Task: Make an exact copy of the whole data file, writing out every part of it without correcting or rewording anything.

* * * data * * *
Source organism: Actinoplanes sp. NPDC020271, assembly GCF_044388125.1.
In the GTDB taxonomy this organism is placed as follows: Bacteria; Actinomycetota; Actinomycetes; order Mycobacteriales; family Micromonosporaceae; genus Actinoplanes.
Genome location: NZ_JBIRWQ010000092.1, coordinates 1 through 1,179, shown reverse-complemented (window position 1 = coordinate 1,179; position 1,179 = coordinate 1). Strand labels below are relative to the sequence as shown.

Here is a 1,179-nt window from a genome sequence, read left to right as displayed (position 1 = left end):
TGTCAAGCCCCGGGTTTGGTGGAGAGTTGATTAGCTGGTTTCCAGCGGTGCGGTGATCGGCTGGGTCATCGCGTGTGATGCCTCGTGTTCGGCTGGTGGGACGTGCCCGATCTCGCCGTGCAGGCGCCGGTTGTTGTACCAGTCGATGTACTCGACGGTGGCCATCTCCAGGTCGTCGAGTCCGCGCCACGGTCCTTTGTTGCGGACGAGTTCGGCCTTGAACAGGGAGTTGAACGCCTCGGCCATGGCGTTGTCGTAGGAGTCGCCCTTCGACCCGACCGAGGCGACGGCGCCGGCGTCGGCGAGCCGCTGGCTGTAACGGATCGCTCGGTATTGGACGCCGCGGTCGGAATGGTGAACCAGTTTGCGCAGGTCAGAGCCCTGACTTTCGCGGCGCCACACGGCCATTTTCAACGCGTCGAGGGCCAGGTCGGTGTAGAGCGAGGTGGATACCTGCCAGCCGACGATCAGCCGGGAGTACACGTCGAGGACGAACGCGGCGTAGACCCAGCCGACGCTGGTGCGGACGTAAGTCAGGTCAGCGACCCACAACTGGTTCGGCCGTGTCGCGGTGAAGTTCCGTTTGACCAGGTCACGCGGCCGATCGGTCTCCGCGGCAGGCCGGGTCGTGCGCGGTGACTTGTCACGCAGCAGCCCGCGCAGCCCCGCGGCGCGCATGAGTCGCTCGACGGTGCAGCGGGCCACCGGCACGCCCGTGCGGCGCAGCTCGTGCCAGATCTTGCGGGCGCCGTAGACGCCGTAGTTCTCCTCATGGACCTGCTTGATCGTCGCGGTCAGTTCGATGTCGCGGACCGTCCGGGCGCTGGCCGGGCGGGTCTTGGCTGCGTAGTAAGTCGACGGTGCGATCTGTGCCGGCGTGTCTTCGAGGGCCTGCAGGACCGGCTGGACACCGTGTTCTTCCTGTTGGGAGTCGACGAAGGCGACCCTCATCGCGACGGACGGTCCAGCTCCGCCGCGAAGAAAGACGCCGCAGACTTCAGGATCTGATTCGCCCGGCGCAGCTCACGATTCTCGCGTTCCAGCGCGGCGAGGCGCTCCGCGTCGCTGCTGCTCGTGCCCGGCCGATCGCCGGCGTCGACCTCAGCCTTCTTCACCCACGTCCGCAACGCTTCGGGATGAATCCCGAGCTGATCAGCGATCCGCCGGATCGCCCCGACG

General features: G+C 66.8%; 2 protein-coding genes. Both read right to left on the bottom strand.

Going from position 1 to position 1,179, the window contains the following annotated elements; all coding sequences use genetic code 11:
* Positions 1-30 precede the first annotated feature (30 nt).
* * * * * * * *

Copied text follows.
Source organism: Actinoplanes sp. NPDC020271, assembly GCF_044388125.1.
In the GTDB taxonomy this organism is placed as follows: Bacteria; Actinomycetota; Actinomycetes; order Mycobacteriales; family Micromonosporaceae; genus Actinoplanes.
Genome location: NZ_JBIRWQ010000092.1, coordinates 1 through 1,179, shown reverse-complemented (window position 1 = coordinate 1,179; position 1,179 = coordinate 1). Strand labels below are relative to the sequence as shown.

Here is a 1,179-nt window from a genome sequence, read left to right as displayed (position 1 = left end):
TGTCAAGCCCCGGGTTTGGTGGAGAGTTGATTAGCTGGTTTCCAGCGGTGCGGTGATCGGCTGGGTCATCGCGTGTGATGCCTCGTGTTCGGCTGGTGGGACGTGCCCGATCTCGCCGTGCAGGCGCCGGTTGTTGTACCAGTCGATGTACTCGACGGTGGCCATCTCCAGGTCGTCGAGTCCGCGCCACGGTCCTTTGTTGCGGACGAGTTCGGCCTTGAACAGGGAGTTGAACGCCTCGGCCATGGCGTTGTCGTAGGAGTCGCCCTTCGACCCGACCGAGGCGACGGCGCCGGCGTCGGCGAGCCGCTGGCTGTAACGGATCGCTCGGTATTGGACGCCGCGGTCGGAATGGTGAACCAGTTTGCGCAGGTCAGAGCCCTGACTTTCGCGGCGCCACACGGCCATTTTCAACGCGTCGAGGGCCAGGTCGGTGTAGAGCGAGGTGGATACCTGCCAGCCGACGATCAGCCGGGAGTACACGTCGAGGACGAACGCGGCGTAGACCCAGCCGACGCTGGTGCGGACGTAAGTCAGGTCAGCGACCCACAACTGGTTCGGCCGTGTCGCGGTGAAGTTCCGTTTGACCAGGTCACGCGGCCGATCGGTCTCCGCGGCAGGCCGGGTCGTGCGCGGTGACTTGTCACGCAGCAGCCCGCGCAGCCCCGCGGCGCGCATGAGTCGCTCGACGGTGCAGCGGGCCACCGGCACGCCCGTGCGGCGCAGCTCGTGCCAGATCTTGCGGGCGCCGTAGACGCCGTAGTTCTCCTCATGGACCTGCTTGATCGTCGCGGTCAGTTCGATGTCGCGGACCGTCCGGGCGCTGGCCGGGCGGGTCTTGGCTGCGTAGTAAGTCGACGGTGCGATCTGTGCCGGCGTGTCTTCGAGGGCCTGCAGGACCGGCTGGACACCGTGTTCTTCCTGTTGGGAGTCGACGAAGGCGACCCTCATCGCGACGGACGGTCCAGCTCCGCCGCGAAGAAAGACGCCGCAGACTTCAGGATCTGATTCGCCCGGCGCAGCTCACGATTCTCGCGTTCCAGCGCGGCGAGGCGCTCCGCGTCGCTGCTGCTCGTGCCCGGCCGATCGCCGGCGTCGACCTCAGCCTTCTTCACCCACGTCCGCAACGCTTCGGGATGAATCCCGAGCTGATCAGCGATCCGCCGGATCGCCCCGACG

General features: G+C 66.8%; 2 protein-coding genes. Both read right to left on the bottom strand.

Going from position 1 to position 1,179, the window contains the following annotated elements; all coding sequences use genetic code 11:
* Positions 1-30 precede the first annotated feature (30 nt).